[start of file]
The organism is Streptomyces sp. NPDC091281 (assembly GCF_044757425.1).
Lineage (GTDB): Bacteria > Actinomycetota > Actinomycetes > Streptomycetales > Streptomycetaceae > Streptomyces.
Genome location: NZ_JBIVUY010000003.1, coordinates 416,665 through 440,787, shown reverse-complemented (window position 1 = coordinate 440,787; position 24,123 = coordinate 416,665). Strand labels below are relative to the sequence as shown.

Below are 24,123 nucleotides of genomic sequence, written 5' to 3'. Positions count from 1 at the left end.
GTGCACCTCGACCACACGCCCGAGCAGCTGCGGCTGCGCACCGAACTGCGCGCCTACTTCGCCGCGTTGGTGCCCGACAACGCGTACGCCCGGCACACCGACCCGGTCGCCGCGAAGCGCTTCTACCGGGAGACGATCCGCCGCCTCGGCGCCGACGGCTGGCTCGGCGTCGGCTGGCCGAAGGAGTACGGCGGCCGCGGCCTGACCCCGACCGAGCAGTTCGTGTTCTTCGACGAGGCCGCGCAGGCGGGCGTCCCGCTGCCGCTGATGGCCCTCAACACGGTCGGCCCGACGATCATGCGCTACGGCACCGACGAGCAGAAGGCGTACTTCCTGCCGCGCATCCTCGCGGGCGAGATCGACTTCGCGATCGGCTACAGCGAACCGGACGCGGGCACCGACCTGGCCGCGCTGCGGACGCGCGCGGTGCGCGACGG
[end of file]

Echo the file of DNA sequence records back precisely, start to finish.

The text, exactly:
The organism is Streptomyces sp. NPDC091281 (assembly GCF_044757425.1).
Lineage (GTDB): Bacteria > Actinomycetota > Actinomycetes > Streptomycetales > Streptomycetaceae > Streptomyces.
Genome location: NZ_JBIVUY010000003.1, coordinates 416,665 through 440,787, shown reverse-complemented (window position 1 = coordinate 440,787; position 24,123 = coordinate 416,665). Strand labels below are relative to the sequence as shown.

Below are 24,123 nucleotides of genomic sequence, written 5' to 3'. Positions count from 1 at the left end.
GTGCACCTCGACCACACGCCCGAGCAGCTGCGGCTGCGCACCGAACTGCGCGCCTACTTCGCCGCGTTGGTGCCCGACAACGCGTACGCCCGGCACACCGACCCGGTCGCCGCGAAGCGCTTCTACCGGGAGACGATCCGCCGCCTCGGCGCCGACGGCTGGCTCGGCGTCGGCTGGCCGAAGGAGTACGGCGGCCGCGGCCTGACCCCGACCGAGCAGTTCGTGTTCTTCGACGAGGCCGCGCAGGCGGGCGTCCCGCTGCCGCTGATGGCCCTCAACACGGTCGGCCCGACGATCATGCGCTACGGCACCGACGAGCAGAAGGCGTACTTCCTGCCGCGCATCCTCGCGGGCGAGATCGACTTCGCGATCGGCTACAGCGAACCGGACGCGGGCACCGACCTGGCCGCGCTGCGGACGCGCGCGGTGCGCGACGG